Olympic athletes are the closest thing we have to Greek Gods—they're beautiful, sculpted and highly dedicated, it's pretty hard to make them all look bad. Unfortunately for Joe Klamar, his official photographs of US Olympic Athletes did just that. They were awful.
When the pictures came out, people thought it was some sort of sick and twisted joke. It couldn't be real, right? Why would a news agency like Getty publish the pictures that had Olympic athletes under bad lighting, shoddy backgrounds, awkward poses and odd composition? They're going to represent our country in London and we wanted them to look like the equivalent of terrible Craigslist photo snapped in a creepy guy's basement? It made no sense. Here's what Klamar himself said about these pictures:
"I was under the impression that I was going to be photographing athletes on a stage or during press conference where I would take their headshots for our archives," he explained. "I really had no idea that there would be a possibility for setting up a studio." It was the first time AFP had been invited to participate in the U.S. Olympic Committee's Media Summit, which was held this year, in May, at a Hilton Hotel in Dallas.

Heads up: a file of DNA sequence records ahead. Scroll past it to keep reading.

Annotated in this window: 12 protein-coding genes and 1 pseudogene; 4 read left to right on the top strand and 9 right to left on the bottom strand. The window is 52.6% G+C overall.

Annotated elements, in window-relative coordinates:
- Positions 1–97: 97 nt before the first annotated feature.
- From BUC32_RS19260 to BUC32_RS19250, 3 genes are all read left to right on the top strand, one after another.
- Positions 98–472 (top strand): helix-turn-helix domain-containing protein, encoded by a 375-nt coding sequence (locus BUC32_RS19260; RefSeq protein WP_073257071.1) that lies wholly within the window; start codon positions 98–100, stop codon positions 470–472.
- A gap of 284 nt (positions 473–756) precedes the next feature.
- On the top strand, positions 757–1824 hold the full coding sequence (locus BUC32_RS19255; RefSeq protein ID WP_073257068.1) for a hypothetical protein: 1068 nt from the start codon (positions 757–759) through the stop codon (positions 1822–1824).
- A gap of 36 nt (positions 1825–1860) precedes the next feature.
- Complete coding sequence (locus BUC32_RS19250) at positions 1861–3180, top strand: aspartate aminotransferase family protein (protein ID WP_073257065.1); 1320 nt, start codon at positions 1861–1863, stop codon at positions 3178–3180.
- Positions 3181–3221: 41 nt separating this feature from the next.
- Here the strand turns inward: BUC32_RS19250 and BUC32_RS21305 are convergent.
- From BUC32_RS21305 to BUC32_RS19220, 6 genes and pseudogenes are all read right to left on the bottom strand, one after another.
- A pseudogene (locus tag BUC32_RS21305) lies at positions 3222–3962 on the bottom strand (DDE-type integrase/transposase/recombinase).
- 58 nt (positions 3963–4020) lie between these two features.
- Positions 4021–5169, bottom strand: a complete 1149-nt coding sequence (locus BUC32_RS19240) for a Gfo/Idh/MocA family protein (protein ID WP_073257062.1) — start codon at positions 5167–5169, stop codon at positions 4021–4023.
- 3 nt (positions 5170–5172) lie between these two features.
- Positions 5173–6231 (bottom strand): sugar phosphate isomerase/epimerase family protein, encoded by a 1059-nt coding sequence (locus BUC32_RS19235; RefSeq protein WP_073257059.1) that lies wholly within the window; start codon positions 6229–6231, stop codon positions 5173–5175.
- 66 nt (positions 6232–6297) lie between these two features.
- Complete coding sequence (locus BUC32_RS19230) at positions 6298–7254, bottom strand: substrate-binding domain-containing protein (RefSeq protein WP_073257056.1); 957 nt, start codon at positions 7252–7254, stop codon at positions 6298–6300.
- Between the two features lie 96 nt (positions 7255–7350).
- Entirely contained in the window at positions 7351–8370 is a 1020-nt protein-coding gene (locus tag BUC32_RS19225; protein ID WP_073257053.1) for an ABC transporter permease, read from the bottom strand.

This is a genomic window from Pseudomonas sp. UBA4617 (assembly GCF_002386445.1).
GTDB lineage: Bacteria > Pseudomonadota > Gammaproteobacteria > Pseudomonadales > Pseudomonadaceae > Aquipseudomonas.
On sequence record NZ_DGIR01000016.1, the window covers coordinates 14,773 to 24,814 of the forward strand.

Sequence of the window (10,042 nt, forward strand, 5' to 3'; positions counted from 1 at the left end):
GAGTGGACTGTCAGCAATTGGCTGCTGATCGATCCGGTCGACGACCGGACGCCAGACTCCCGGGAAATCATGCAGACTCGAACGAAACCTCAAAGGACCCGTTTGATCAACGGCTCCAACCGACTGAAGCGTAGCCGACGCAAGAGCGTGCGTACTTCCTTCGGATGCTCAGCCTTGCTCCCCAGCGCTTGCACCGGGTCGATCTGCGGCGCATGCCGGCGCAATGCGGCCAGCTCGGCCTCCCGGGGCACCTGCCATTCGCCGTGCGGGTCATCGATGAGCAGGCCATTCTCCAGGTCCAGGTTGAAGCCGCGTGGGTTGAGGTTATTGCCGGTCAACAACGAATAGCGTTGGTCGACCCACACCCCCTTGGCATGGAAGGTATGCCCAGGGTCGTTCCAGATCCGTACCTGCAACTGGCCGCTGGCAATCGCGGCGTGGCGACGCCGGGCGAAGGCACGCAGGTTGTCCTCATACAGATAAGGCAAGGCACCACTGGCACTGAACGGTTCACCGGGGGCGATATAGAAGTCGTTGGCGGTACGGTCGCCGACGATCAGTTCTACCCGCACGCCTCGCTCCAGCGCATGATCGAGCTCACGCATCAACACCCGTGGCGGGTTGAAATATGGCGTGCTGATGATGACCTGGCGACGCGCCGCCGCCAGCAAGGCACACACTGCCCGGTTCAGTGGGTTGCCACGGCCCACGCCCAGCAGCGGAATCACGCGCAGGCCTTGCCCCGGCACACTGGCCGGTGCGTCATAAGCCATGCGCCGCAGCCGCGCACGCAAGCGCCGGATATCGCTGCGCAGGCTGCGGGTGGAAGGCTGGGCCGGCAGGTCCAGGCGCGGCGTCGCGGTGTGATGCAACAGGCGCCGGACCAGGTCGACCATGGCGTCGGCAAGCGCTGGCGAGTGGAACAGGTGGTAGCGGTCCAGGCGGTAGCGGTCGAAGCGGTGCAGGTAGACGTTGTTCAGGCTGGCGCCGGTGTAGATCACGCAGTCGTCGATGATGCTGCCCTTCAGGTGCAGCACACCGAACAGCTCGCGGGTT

Joe had come armed with two cameras and three lenses (17-35, 70-200 and 300), plus one flash and a 12-inch laptop. To his horror, he saw upon arriving that his colleagues from other news agencies and media organizations had set up studio booths with professional lights, backdrops and prop assistants. "It was very embarrassing to find out that I wouldn't be able to take advantage of a studio," Joe told us by email.
A press officer from the U.S. Olympic Committee took pity on Joe, and helped him convince another photographer to share booth space.